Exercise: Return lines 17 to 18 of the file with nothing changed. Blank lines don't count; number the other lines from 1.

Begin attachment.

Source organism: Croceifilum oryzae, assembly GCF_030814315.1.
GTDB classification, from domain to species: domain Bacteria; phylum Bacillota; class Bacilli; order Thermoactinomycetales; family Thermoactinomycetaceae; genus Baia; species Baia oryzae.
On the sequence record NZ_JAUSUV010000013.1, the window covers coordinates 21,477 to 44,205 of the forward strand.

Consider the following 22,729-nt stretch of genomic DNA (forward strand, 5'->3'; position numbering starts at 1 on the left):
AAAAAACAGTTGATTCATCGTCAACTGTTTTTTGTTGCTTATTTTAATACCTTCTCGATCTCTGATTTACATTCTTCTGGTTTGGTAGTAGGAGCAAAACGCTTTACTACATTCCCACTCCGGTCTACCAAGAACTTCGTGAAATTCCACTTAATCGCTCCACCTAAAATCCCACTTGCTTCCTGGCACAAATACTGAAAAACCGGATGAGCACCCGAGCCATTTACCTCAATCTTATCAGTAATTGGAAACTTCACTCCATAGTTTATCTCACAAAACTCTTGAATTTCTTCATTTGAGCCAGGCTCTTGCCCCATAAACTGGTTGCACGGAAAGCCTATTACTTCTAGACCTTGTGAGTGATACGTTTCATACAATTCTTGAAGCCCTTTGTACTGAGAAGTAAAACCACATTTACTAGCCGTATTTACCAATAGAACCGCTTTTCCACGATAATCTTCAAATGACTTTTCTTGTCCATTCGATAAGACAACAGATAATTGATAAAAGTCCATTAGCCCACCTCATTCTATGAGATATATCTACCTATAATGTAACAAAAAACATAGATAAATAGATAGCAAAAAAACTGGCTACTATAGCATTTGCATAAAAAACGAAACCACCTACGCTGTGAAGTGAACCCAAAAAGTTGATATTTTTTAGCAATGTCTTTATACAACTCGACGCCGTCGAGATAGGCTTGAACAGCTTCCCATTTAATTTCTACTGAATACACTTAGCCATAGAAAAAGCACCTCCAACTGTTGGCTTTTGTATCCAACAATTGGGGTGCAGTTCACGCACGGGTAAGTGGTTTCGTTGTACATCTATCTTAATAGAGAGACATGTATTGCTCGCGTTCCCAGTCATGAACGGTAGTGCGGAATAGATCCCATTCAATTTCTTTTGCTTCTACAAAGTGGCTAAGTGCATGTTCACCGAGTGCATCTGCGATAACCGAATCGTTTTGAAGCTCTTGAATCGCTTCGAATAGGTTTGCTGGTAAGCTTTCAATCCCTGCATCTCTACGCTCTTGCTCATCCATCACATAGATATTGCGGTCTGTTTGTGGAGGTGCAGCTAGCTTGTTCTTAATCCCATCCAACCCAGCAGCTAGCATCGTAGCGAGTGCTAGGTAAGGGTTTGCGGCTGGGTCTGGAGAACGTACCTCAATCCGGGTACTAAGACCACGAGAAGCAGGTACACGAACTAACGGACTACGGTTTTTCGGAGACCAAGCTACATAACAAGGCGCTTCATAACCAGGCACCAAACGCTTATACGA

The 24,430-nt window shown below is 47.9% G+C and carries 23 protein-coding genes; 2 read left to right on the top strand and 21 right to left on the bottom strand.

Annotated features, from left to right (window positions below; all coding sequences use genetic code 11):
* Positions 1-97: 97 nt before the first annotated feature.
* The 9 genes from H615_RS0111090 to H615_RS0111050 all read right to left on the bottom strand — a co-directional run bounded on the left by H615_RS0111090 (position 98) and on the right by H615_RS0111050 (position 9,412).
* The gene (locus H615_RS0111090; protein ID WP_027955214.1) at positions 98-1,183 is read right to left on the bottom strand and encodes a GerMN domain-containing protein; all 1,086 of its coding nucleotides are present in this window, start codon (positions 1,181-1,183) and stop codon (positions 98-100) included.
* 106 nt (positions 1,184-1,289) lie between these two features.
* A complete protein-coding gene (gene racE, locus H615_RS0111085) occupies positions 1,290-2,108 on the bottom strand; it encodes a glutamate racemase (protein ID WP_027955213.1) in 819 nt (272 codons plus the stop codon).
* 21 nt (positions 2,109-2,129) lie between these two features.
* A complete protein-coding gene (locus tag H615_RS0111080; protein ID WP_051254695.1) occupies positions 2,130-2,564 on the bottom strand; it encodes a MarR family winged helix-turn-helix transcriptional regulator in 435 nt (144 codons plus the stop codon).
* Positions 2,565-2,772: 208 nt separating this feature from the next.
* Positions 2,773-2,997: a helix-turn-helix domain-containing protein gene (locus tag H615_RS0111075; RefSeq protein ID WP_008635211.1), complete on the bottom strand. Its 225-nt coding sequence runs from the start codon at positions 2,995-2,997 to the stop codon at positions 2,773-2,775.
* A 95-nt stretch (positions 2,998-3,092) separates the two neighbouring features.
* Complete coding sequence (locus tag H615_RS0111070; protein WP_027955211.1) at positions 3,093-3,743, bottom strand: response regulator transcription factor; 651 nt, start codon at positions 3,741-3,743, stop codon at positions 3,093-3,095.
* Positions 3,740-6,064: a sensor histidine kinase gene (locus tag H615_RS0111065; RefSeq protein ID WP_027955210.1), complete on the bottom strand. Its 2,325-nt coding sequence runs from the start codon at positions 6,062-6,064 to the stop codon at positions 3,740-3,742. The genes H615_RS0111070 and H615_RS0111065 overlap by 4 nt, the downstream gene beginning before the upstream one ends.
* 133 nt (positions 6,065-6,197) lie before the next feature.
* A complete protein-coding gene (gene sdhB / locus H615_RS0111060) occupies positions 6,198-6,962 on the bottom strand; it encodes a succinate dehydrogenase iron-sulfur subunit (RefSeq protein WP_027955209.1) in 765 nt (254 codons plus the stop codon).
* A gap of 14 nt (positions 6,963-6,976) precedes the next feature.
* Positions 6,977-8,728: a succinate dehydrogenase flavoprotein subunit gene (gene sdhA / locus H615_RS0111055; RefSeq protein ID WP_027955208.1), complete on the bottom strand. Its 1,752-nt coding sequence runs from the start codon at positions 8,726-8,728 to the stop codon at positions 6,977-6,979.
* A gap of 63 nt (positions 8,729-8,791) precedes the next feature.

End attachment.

* A 95-nt stretch (positions 2,998-3,092) separates the two neighbouring features.
* Complete coding sequence (locus tag H615_RS0111070; protein WP_027955211.1) at positions 3,093-3,743, bottom strand: response regulator transcription factor; 651 nt, start codon at positions 3,741-3,743, stop codon at positions 3,093-3,095.